Let’s Cut Through The B.S., Shall We?
The recent passing of Harry G. Frankfurt, the American philosopher who dug into the topic of “On Bullshit” in 2005, reminds us of a fundamental truth. B.S. is more insidious than mere lies. It’s the act of making statements not to deceive deliberately but solely to impress, completely disregarding the truth.
Frankfurt’s paper, written back in the mid-1980s under the same title as his later book, shed light on a relevant and prevalent but often overlooked aspect of our culture: a form of dishonesty akin to lying, yet even more dismissive of reality.
Lies at least recognize the truth, even if it’s to avoid it. But the ‘bullshitter,’ as Professor Frankfurt so aptly put it, lives in a world of complete indifference to how things truly are.
Let’s take this thinking into personal and business growth. We know that part of our growth requires continually challenging what we think we know and, more importantly, what we assume to be true about ourselves or our business. The truth is, we’re often pretty good at fooling ourselves.
To progress and thrive, we must scrutinize our beliefs, unearth every possible blind spot, and, most crucially, take ownership of our own B.S.
Thriving individuals and organizations are those that embrace the power of ‘I don’t know’ not as ignorance but as a beacon of self-awareness and confident humility.
The unfortunate truth is that overconfidence and, dare I say it, even doses of dishonesty can serve as potent assets when seeking to gain and maintain power.
Launching an initiative might necessitate holding a vision of what’s yet to be created, but as time goes on, we must rely on rigor, empirical evidence, and sound decision-making to manage through the reality we’re working and living within.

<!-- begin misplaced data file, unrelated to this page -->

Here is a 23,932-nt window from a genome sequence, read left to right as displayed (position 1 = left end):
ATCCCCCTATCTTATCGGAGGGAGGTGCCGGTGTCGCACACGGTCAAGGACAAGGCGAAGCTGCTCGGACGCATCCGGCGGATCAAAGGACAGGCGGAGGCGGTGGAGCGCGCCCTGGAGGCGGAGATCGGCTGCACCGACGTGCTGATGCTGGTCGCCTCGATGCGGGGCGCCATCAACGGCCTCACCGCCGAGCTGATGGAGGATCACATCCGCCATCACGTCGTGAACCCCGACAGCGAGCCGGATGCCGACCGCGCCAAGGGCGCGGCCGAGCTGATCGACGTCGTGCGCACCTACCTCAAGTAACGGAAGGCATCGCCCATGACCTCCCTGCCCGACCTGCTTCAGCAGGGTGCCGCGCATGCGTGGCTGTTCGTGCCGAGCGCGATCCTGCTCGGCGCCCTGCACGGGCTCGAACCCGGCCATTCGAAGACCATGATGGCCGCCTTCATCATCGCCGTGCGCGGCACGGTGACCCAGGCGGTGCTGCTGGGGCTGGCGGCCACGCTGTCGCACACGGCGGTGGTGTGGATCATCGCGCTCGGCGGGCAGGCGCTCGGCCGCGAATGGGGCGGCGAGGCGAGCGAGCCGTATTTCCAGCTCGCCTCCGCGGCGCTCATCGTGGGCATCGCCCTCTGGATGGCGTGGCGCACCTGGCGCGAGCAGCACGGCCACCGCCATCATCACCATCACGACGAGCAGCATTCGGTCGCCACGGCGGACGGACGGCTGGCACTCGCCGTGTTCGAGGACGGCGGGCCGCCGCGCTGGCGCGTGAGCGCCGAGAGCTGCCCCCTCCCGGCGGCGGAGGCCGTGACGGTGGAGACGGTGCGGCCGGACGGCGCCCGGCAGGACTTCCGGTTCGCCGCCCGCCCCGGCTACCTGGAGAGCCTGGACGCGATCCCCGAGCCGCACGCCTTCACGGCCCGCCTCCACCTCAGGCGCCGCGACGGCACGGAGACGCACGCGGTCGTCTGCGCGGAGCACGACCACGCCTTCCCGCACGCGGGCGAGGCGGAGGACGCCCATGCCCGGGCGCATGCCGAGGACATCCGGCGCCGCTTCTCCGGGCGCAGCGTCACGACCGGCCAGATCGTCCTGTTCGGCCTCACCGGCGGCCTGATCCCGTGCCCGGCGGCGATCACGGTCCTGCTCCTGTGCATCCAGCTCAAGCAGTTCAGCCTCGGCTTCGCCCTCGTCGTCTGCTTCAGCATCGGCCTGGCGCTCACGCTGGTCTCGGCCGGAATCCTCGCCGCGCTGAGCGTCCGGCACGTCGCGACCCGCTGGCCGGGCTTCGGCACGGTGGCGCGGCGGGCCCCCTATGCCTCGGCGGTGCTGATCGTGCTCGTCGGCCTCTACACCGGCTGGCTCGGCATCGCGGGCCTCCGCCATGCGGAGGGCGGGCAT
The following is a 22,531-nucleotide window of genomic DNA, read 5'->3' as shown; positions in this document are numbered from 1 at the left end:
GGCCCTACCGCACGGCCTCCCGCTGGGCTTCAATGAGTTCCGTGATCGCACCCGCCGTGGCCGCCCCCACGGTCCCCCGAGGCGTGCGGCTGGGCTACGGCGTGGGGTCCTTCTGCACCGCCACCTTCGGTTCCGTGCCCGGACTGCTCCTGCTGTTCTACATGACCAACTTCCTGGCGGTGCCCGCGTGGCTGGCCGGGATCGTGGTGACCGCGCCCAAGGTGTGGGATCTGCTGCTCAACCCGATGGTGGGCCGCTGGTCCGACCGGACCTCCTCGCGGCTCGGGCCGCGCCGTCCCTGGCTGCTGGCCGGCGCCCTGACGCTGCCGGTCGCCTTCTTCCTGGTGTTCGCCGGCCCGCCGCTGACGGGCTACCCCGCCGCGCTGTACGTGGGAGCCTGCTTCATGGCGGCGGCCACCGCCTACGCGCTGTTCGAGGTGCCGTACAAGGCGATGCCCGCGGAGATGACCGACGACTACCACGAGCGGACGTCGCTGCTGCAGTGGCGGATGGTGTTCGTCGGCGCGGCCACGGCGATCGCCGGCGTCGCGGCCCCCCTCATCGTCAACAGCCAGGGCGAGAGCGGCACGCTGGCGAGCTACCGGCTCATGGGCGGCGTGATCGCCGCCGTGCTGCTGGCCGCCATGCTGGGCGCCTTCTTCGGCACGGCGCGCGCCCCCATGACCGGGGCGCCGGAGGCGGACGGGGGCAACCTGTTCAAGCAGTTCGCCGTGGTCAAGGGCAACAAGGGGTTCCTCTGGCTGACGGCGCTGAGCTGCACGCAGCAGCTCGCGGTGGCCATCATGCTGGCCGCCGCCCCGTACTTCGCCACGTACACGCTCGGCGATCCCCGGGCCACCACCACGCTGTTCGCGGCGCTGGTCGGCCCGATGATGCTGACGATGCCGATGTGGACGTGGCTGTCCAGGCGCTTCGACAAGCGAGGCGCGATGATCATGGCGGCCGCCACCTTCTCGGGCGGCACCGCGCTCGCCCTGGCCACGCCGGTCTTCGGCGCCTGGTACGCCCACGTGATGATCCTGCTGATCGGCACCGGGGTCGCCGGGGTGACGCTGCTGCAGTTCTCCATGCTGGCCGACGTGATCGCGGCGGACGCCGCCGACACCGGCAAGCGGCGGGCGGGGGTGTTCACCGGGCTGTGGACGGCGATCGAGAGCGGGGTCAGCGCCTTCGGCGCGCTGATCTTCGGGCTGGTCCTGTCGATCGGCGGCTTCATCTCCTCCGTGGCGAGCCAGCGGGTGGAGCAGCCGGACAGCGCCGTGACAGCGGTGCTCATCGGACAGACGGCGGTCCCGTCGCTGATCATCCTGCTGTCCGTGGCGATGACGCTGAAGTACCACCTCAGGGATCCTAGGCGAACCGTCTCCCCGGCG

But there’s a catch. B.S. has a curious adaptive quality.
In the business and entrepreneurial worlds, where uncertainty lives and breathes, leaders often find themselves fashioning a vision of their organizations that may be more fanciful than factual. It’s an artful act to instill purpose and inspiration among our teams, but when it’s taken too far, shaping a vision can turn into B.S. Doing this is a trust-killer.
To some extent, ‘hubris’ may be unavoidable, but a grave danger lurks when it pervades to the point where people are oblivious to their own deceit. Escaping this labyrinth of deception and returning to the path of truth becomes daunting.
Beneath it all lies a profound and heartbreaking abandonment of personal truth and integrity when we can no longer detect our own B.S.
Today, more than ever, we crave leaders who seek the truth about their impact and continuously seek feedback from those unafraid to speak the truth to them.
But let’s face it; power can make such quests anything but easy.
In the world of corporate life, this issue of B.S. remains pervasive and sorely under-discussed.
Over to you.
Where in your life are you entangled in the web of self-deception?
Where do you see unaddressed B.S. show up in your culture?
How many cultures have you encountered where B.S. was hailed as essential for success? Or where B.S. held teams back from their greatest success?
Remember, someone can’t lie unless they think they know the truth, but producing B.S. requires no such conviction. B.S. is unavoidable whenever circumstances require someone to talk without knowing what they are talking about.
Because we live in a relational world, we know ourselves in relationships and through our responses with other things. But, facts about yourselves and our world-view are not as tangible as we think. This makes truth-telling and B.S.’ing so slippery.
The balance of steak and sizzle is a delicate dance. Developing your own B.S. detector — in yourself and of others — is a practice we can all improve. It starts with no longer B.S.’ing ourselves and calling it out when we see it in others.
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